Chance walked out of the clubhouse and up onto the field to see the freshly showered and fully dressed Tinker walking just past second base as he was exiting the ball field. “Hey Joe!”, Chance yelled.  As Tinker turned around, he saw the bellicose Egan tearing up the dugout steps and across the infield with his fists clenched.

At that point, he remembered the challenge that he had accepted in the early innings of the game. Tinker calmly put down his briefcase, handed Chance his suit coat and in a moment, the battle was on inside of a circle of the Reds and Cubs players.

It lasted perhaps 4 minutes and witnesses said that few men have ever taken such a beating in so short a time as Egan did from Tinker.  When it was over, not so much as a strand of Tinker’s hair was out of place

An unbiased witness did say that after it was over and Egan was on the ground staring at the sky, Tinker did have to “straighten his necktie a little.”

Bobby Doerr

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Today Mr. Doerr turns 99 years old.  Playing his entire 14 year career with the Boston Red Sox (1937-1951), Doerr was elected into the Baseball Hall of Fame in 1986.  As of February 26, 2017, he is the oldest living former major league player and the last living person to have played in the 1930’s.

One of the most productive 2nd basemen of all time, he was a nine-time all star, batted over .300 three times and drove in more than 100 runs in six different seasons.  Defensively, Doerr capped his career with an incredible .980 fielding percentage.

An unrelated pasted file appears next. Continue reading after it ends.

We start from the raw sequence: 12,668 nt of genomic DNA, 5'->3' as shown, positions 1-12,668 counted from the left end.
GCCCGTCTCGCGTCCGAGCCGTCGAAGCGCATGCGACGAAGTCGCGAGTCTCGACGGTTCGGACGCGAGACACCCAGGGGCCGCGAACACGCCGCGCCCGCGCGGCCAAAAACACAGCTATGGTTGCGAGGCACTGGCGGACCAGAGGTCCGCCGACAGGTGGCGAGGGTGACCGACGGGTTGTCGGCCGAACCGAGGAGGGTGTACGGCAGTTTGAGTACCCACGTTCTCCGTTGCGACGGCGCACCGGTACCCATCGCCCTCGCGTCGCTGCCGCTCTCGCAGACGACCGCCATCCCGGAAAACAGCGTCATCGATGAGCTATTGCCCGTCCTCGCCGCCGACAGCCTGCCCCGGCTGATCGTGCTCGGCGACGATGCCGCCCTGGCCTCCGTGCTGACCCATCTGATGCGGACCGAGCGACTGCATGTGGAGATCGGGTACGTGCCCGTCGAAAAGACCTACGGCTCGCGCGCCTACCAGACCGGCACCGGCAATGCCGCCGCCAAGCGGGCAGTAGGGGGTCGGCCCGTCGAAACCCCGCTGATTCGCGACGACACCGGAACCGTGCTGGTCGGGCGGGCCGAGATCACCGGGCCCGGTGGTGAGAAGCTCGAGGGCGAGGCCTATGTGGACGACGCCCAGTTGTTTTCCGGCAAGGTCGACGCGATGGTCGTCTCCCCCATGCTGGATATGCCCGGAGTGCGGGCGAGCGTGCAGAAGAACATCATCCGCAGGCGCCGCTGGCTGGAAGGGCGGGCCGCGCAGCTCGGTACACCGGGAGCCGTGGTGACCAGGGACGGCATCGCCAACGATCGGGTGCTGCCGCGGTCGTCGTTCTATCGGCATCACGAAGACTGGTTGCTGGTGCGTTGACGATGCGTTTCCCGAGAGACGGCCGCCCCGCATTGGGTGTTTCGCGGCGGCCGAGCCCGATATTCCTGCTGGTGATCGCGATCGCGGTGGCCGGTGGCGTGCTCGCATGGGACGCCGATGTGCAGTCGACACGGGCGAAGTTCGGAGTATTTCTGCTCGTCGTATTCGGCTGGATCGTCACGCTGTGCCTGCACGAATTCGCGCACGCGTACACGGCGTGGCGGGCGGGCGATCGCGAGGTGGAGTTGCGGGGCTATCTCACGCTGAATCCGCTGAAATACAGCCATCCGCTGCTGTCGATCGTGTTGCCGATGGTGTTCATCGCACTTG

Doerr served in the Army during World War II and missed the 1945 baseball season. He returned the next season, helping the Red Sox win the pennant. During the World Series against the Cardinals, Doerr batted .406 with one home run and three RBIs.

After his playing career, Doerr served as a scout for the Red Sox from 1957 to 1966 as well as a minor league hitting instructor.  Hired as the Red Sox first base coach in 1967, he would see the World Series one last time, eventually losing to the St Louis Cardinals.

The 1967 season also saw a turning point in the seven-year veteran Carl Yastrzemski’s career.  Working with Doerr that year on his hitting, he turned into a pull-hitter who belted over 44 home runs, won the Triple Crown and AL Most Valuable Player award that year.  Prior to 1967, Yastrzemski had never hit more than 20 homers in a season.

One of my favorite baseball books is Teammates: A Portrait of a Friendship by David Halberstam.  The book details the lifelong friendship of four very different men who have transitioned from once great baseball icons to men dealing with the challenges of growing older.   Those men are Bobby Doerr, Ted Williams, Johnny Pesky, and Dominic DiMaggio.  As Ted Williams lay dying at his home in Florida, Pesky and DiMaggio begin a 1,300-mile road trip to visit Williams and say their last goodbyes.  Doerr, the fourth member of the group is unable to join them as he remained home in Oregon to care for his wife suffering from a recent stroke.

A clear fan of these men, Halberstam does a great job of recounting historical details and first-hand accounts about the men’s playing days and characters – warts and all.

Williams and Doerr were unlikely of friends.  Williams, was clearly the better player of the two but what he possessed in athletic ability, he equaled in character flaws. Williams always admired Doerr as he represented all of things that Ted wished he was, and had – the balance, the faith, the family life and the ability to not get overwhelmed.  For all of Williams’ volatility and explosiveness, Doerr was always willing to serve as the silent and reticent leader of the Red Sox.